Blog / 2013 / Surveying the Give and Take of Sharing Art

July 18, 2013

I just finished Adam Grant’s Give and Take, a fascinating book which aims to upend our idea that nice people finish last. In it, the author presents surprising proof that givers are more successful than matchers or takers.

The book made my brain hurt a bit as I tried to unravel what sort of person I was as well as what situations brought out what mode in me. It’s well worth a read for anyone who’s interested in gaining a better understanding of themselves, others, and business.

Adam Grant’s Give and Take

As I studied Give and Take, my thoughts turned to the copyright paradigm of creativity. On the one hand, it seems so normal, like viewing creativity as intellectual property is just how things should be. After all, isn’t copyright what allows artists to be successful in their careers? If artists can’t protect their rights to their work, how can they be paid for what they do? On the other hand, copyright doesn’t tend to play out that way in reality. Most creatives aren’t being paid, and, when they are, copyright has little to do with it. That’s when it dawned on me...

The idea that an artist should control all uses of their work is a taker mentality.

Or rather, that’s how I see it, but I’m curious how you see it. To figure that out, I’ve adapted part of Grant’s giver-matcher-taker assessment (which is available on his site) and what follows are two quick surveys I’d love for you to take.

SURVEY #1

Are artists who believe in copyright selfish, generous, or somewhere in between?

1. When an artist who embraces copyright shows you their work, what do they typically expect from you in return?

  1. That I will pay them for the pleasure of enjoying their art.
  2. That I will give them credit if I share their work with others.
  3. Nothing. There are no strings attached.

2. What types of people do artists who use copyright prefer to show their work to?

  1. People who are important and influential.
  2. People who can pay for the privilege.
  3. People who might most benefit from seeing the work.

3. When you interact with the work of a copyright artist, you think the artist’s primary goal is to...

  1. ...garner lots of attention for their work and become famous.
  2. ...get paid for all uses of their work.
  3. ...provide me with an interesting experience.

4. When you use a copyright artist’s work non-commercially and with attribution, how do they usually respond?

  1. They send me a cease and desist letter.
  2. They allow me to do so, but they remind me of copyright law and of the importance of asking for permission.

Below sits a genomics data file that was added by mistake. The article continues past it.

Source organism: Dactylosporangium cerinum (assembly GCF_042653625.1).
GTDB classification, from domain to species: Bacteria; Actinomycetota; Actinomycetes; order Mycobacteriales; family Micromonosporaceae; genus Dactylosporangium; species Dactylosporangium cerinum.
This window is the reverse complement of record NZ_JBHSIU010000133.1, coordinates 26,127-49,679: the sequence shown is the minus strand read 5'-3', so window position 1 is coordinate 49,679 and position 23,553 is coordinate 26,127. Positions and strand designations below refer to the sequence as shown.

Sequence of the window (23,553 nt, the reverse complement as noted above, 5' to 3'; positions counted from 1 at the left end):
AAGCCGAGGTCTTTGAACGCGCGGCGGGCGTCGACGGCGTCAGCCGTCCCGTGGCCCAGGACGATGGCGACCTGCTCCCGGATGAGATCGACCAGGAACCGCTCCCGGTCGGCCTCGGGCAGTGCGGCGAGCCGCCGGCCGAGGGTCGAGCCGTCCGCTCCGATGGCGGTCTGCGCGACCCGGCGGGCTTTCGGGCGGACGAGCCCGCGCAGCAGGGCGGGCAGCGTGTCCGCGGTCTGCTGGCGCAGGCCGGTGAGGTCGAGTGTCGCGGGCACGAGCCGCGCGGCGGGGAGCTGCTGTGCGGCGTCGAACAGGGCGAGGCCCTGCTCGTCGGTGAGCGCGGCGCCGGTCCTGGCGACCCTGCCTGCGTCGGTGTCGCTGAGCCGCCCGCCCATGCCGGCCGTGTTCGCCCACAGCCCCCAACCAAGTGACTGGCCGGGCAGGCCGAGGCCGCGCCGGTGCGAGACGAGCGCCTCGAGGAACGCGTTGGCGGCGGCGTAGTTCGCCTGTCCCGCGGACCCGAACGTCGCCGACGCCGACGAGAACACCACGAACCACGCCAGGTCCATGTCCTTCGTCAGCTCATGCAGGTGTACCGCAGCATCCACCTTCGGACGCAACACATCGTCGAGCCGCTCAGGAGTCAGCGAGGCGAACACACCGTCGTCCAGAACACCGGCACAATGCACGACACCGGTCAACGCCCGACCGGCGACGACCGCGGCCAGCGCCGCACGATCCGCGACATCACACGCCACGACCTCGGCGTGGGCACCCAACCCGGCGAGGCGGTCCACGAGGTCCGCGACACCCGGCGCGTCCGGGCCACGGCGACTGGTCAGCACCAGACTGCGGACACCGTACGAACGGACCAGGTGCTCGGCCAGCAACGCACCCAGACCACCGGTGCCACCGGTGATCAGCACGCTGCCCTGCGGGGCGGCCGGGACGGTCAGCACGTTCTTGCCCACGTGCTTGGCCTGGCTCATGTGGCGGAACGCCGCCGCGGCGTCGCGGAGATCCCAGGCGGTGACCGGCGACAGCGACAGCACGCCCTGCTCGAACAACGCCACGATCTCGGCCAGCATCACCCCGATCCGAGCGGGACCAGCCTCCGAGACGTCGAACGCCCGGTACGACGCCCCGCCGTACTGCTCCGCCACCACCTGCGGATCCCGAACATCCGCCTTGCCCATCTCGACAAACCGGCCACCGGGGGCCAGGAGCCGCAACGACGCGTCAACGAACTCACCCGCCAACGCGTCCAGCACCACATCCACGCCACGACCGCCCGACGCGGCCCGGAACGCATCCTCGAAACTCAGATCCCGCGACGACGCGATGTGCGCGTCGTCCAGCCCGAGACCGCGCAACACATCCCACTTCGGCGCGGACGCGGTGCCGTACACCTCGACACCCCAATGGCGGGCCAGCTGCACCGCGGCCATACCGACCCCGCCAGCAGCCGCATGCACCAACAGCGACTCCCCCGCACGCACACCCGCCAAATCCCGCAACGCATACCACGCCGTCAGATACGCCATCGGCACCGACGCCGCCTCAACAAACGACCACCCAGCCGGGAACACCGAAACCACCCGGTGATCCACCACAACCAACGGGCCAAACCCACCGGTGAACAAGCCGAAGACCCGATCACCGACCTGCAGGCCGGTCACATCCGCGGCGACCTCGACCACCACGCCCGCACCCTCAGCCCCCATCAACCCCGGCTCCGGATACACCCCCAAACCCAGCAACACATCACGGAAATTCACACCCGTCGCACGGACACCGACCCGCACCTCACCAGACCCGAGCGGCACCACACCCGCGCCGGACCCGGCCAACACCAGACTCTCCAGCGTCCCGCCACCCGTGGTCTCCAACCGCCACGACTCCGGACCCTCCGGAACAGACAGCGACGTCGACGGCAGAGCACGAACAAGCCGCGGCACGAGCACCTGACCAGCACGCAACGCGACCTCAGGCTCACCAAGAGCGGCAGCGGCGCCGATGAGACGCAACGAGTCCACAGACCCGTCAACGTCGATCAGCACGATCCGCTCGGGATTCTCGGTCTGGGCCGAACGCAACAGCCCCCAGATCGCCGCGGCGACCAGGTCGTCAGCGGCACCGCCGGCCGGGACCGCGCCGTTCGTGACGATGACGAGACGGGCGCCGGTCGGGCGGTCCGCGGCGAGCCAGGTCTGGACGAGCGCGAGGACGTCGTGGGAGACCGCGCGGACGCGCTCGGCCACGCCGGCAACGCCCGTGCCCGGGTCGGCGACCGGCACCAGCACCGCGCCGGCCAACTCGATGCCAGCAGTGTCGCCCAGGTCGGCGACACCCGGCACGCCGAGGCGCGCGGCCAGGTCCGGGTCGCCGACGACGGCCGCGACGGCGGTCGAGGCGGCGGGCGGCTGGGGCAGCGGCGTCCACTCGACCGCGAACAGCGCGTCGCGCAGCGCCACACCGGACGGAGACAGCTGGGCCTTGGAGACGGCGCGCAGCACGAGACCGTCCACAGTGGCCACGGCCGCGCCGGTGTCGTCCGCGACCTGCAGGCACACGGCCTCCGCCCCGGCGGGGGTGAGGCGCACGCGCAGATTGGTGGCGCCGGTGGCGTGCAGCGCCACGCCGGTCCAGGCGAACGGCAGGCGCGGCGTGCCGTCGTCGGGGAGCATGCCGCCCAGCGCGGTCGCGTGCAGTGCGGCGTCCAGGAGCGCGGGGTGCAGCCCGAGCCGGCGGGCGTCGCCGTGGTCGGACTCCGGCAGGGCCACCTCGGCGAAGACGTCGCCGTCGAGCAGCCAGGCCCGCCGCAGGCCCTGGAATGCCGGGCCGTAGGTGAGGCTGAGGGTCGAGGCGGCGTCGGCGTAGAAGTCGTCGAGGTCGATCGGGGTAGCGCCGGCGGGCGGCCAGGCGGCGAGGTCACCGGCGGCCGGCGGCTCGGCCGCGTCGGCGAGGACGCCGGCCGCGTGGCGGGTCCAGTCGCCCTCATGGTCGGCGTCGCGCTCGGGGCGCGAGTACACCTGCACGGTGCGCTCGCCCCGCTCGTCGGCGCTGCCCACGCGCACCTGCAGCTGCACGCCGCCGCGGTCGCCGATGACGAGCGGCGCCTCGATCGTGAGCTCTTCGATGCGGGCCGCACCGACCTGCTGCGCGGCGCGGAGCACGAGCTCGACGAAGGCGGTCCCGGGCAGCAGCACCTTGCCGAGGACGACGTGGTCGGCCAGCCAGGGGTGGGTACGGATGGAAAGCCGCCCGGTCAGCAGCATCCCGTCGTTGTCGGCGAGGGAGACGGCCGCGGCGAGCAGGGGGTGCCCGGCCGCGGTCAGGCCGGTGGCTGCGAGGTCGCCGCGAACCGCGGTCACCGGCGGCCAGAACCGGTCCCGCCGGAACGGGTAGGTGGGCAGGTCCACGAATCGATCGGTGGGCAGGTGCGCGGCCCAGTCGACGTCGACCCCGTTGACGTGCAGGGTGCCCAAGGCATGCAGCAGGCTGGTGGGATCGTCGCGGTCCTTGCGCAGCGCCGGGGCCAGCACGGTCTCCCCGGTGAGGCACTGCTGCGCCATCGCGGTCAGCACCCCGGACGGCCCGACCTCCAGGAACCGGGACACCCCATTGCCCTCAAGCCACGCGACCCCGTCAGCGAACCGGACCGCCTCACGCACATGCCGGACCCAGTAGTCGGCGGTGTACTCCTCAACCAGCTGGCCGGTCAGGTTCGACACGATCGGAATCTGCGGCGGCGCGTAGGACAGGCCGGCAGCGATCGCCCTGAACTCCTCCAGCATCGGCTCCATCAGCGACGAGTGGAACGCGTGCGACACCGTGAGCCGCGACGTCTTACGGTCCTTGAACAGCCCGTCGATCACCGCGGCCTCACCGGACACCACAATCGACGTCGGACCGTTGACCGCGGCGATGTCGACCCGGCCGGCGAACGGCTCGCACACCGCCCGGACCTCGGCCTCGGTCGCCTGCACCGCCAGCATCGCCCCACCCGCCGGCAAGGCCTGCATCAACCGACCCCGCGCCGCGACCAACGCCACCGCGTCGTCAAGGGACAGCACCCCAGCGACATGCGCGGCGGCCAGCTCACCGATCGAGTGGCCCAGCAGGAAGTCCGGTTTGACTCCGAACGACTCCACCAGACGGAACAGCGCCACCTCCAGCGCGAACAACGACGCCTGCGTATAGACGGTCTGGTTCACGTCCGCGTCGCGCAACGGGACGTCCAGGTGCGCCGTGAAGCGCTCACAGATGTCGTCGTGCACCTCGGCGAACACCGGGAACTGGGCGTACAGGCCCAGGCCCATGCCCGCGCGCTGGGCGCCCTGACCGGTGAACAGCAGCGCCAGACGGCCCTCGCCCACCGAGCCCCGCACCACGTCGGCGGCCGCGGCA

3. They thank me for my interest and take the opportunity to learn more about me as a person.

5. When you remix a copyright artist’s work, how do they usually respond?

  1. They send me a cease and desist letter.
  2. They allow me to do so, but they remind me of copyright law and of the importance of asking for permission.
  3. They are somewhere between tickled and awed by my creation, and it energizes them.

6. Which of the following values is the most important to an artist who embraces copyright?

  1. Winning: doing better than others.
  2. Reciprocity: maintaining an even balance of giving and receiving.
  3. Generosity: giving as much as possible to others.

SURVEY #2

Are artists who do not claim copyright selfish, generous, or somewhere in between?

1. When an artist who renounces copyright shows you their work, what do they typically expect from you in return?

  1. That I will pay them for the pleasure of enjoying their art.
  2. That I will give them credit if I share their work with others.
  3. Nothing. There are no strings attached.

2. What types of people do artists who uses open licenses prefer to show their work to?

  1. People who are important and influential.
  2. People who can pay for the privilege.
  3. People who might most benefit from seeing the work.

3. When you interact with the work of a copyleft artist, you think the artist’s primary goal is to...

  1. ...garner lots of attention for their work and become famous.
  2. ...get paid for all uses of their work.
  3. ...provide me with an interesting experience.

4. When you use a copyleft artist’s work non-commercially and with attribution, how do they usually respond?

  1. They send me a cease and desist letter.
  2. They allow me to do so, but they remind me of copyright law and of the importance of asking for permission.
  3. They thank me for my interest and take the opportunity to learn more about me as a person.

5. When you remix a copyleft artist’s work, how do they usually respond?

  1. They send me a cease and desist letter.
  2. They allow me to do so, but they remind me of copyright law and of the importance of asking for permission.
  3. They are somewhere between tickled and awed by my creation, and it energizes them.

6. Which of the following values is the most important to an artist who does not believe in copyright?

  1. Winning: doing better than others.
  2. Reciprocity: maintaining an even balance of giving and receiving.
  3. Generosity: giving as much as possible to others.

For both surveys, the “a” answers tally up for the taker perspective, the “b” answers represent the matcher mode, and the “c” answers are the giver responses. Please share your results with me!

UPDATE

May 30, 2018

If you’re thinking that copyright might not be that great for artists, but you want to know more about it, check out my TEDx talk about imitation, this longer talk about freeing your art and yourself from copyright, or my book You Share Good.


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